Sunday, July 12, 2009

La Maddalena Almost Hosted a President

On Friday, I checked my statistical counter and noticed that someone had come across a blogpost I wrote about La Maddalena, Sardinia last year. The person had Google-searched "Obama in La Maddalena." I was shocked but deliriously happy to hear that. I had no idea. It made my afternoon. The president was walking my old stomping grounds, where I lived from 1991-1994 as a young sailor in the U.S. Navy. And I thought, man...he should've hired me as a personal aide so I could tell him some of the best places to get a pizza or calzone, and to pay a visit to the old barracks I used to live in (my bet is that it is now a four-star hotel).

But, I did a Google search of my own to find articles or photos of President Obama in La Maddalena. To my sad disappointment, I learned that the G-8 Conference was moved to L'Aquila, the town that was hit by an earthquake in April this year. I also read that the Italian government had earmarked 300 million Euros to build an architecturally distinct conference center in La Maddalena, as well as other projects on the island for the conference.

While I understand the need the Italian government might have to showcase L'Aquila and to help boost its economy with the conference, I'm naturally disappointed for the people of La Maddalena. Out of all the places I've lived, La Maddalena ranks second (only to Fulda, Germany, where I lived as a teenager). Its a town that deserves the international spotlight, though those happen to be rare occasions (let's face it...its not big enough to host the Summer Olympics). After spending that many Euros to build a nice conference center (what the heck does La Maddalena need a conference center for, anyway?), Italy should have still held the G-8 Conference there. The leaders of the eight largest economies in the world (the U.S., Canada, the U.K., France, Germany, Italy, Japan, and Russia) would have enjoyed the emerald-coloured waters of the Mediterranean, the breezy Italian villas, and the beautiful views (on a clear day, you can see Corsica...just 12 miles away, if I'm not mistaken).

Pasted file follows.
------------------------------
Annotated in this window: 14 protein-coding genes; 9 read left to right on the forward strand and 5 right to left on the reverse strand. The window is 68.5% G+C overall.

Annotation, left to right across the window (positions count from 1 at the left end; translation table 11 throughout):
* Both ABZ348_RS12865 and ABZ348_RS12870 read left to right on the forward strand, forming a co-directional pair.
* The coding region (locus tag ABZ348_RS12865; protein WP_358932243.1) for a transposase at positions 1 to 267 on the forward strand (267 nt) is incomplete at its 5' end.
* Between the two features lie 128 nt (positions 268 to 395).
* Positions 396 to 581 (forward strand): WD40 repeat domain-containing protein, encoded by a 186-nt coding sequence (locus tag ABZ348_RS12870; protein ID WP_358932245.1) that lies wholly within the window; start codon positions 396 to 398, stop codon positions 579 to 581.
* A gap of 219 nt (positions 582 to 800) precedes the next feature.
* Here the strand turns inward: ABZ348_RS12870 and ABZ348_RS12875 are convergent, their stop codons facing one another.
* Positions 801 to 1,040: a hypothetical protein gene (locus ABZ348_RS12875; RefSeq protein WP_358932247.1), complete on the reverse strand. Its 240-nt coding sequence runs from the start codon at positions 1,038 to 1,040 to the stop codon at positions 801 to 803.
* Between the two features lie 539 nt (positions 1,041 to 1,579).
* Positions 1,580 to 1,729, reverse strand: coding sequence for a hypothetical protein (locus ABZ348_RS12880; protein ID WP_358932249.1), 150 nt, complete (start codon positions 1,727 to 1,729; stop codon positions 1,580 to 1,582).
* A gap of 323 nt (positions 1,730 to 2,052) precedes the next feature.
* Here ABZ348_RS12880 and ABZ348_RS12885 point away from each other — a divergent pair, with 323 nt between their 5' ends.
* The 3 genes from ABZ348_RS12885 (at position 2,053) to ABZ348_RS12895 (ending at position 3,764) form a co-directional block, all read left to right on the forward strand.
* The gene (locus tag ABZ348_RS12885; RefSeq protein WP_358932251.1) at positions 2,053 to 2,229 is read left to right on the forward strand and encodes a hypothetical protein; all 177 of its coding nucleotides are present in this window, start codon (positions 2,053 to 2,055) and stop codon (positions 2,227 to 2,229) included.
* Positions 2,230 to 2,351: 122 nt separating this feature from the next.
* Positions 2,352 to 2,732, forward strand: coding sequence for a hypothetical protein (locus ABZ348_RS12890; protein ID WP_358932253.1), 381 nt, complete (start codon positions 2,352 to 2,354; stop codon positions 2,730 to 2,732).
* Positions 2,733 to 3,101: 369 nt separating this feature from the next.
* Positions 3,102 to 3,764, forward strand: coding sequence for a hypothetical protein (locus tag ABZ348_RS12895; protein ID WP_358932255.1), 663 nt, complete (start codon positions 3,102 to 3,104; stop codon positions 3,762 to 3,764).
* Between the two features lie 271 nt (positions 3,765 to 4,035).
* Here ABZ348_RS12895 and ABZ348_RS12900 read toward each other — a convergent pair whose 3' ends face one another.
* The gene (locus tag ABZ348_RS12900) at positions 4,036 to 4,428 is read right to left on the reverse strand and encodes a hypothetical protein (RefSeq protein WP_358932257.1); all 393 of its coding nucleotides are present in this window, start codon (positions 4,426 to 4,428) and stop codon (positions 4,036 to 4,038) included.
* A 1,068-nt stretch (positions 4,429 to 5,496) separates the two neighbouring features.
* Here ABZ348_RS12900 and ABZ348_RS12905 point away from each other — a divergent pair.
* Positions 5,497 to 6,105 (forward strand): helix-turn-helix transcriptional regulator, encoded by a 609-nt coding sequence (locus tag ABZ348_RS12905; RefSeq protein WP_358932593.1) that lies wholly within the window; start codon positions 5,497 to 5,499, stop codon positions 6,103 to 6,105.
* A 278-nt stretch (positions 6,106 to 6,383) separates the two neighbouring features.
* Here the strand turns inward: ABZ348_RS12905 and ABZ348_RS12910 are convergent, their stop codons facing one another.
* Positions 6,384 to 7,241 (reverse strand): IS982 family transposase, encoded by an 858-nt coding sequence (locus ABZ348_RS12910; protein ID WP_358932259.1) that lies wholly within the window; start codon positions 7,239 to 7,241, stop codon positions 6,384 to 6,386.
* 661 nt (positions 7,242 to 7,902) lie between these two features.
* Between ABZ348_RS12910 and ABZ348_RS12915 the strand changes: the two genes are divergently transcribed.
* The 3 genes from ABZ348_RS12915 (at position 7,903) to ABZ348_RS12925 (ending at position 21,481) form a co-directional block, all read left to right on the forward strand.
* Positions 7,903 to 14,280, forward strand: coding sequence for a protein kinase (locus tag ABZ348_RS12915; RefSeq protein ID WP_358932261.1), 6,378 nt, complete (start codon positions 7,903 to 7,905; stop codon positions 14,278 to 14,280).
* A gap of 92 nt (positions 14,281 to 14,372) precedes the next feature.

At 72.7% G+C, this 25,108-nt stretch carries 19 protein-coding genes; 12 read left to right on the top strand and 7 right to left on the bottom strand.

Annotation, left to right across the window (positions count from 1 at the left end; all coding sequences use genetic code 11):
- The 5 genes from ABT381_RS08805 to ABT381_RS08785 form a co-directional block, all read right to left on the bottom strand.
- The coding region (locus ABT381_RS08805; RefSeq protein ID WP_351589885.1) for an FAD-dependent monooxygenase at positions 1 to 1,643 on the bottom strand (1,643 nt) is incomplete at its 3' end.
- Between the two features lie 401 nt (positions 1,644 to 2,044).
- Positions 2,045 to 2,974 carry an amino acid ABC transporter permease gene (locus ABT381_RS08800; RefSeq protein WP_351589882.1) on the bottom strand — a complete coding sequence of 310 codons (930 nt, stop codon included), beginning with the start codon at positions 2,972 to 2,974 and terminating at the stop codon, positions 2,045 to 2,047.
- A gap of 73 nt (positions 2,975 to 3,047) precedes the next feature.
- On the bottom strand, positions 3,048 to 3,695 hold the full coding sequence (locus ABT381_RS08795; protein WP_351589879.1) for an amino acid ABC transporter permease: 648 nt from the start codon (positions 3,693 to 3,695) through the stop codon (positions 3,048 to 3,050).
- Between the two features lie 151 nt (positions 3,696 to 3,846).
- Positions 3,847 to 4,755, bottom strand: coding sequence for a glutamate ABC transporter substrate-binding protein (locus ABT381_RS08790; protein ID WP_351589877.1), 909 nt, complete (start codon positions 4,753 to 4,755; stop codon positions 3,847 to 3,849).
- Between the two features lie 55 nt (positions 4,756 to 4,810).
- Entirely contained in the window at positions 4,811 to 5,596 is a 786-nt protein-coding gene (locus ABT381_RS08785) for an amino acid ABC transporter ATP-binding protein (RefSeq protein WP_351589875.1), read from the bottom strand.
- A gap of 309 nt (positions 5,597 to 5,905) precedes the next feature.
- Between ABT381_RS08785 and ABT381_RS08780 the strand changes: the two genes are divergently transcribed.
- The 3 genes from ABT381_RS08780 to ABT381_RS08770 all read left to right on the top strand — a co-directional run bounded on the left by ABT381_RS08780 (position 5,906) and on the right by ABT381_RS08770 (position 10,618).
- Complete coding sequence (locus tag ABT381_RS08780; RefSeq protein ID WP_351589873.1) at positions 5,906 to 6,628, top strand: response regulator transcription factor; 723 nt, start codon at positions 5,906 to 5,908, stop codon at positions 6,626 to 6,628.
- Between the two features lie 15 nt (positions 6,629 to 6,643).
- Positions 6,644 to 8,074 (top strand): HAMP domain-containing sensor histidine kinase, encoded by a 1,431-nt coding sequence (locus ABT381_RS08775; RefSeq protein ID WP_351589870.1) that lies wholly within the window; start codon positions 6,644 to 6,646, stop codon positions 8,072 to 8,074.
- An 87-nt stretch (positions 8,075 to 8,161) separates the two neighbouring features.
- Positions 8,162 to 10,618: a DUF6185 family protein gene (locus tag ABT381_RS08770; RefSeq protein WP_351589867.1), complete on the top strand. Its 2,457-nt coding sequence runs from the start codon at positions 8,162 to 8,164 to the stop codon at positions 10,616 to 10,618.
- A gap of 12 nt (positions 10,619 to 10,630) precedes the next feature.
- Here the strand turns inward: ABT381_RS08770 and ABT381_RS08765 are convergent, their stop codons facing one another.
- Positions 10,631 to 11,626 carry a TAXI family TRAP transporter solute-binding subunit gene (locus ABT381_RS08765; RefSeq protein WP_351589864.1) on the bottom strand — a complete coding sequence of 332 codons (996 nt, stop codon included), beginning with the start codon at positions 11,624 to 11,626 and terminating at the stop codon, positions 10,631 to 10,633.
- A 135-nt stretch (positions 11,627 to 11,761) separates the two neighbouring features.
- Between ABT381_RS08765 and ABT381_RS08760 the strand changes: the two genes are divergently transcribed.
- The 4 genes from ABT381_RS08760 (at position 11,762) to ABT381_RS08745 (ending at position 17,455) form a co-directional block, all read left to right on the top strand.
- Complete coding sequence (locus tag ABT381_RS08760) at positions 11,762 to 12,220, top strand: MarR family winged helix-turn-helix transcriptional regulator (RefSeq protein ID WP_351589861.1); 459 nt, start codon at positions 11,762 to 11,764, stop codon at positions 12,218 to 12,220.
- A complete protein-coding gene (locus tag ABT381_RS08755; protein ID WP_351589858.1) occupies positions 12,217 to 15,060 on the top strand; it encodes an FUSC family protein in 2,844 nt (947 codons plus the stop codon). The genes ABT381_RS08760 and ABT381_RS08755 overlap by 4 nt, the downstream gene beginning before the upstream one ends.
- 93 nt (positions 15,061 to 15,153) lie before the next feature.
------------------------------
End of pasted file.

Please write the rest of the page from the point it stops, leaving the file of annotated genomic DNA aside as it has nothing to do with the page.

But, it's just not to be. President Obama has no idea what he missed out on. Italy won't host another G-8 Conference during his administration (it rotates each year to one of the eight member countries). Perhaps the United Nations could hold a conference there on something. Spending 300 million Euros on a Conference Center the town doesn't really need is the ultimate boondoggle. I've often wondered how that town's economy is doing after the Americans moved out in January 2008. The U.S. had a population of about 2,000 American Naval personnel. This presence included a Submarine Tender and military facility on the island of Santo Stefano; a Navy Exchange, Naval Support Office, Naval Clinic, enlisted barracks / chapel / gym / swimming pool / library at the Paradiso complex (where I lived), and Trinita housing for officers and chief petty officers and their families as well as a K-8 grade school at various locations on the island of La Maddalena; and the notorious Palau Community Center (where I worked my last 10 months in Italy and was the job I hated the most until my current job surpassed it), which was located on the mainland of Sardinia.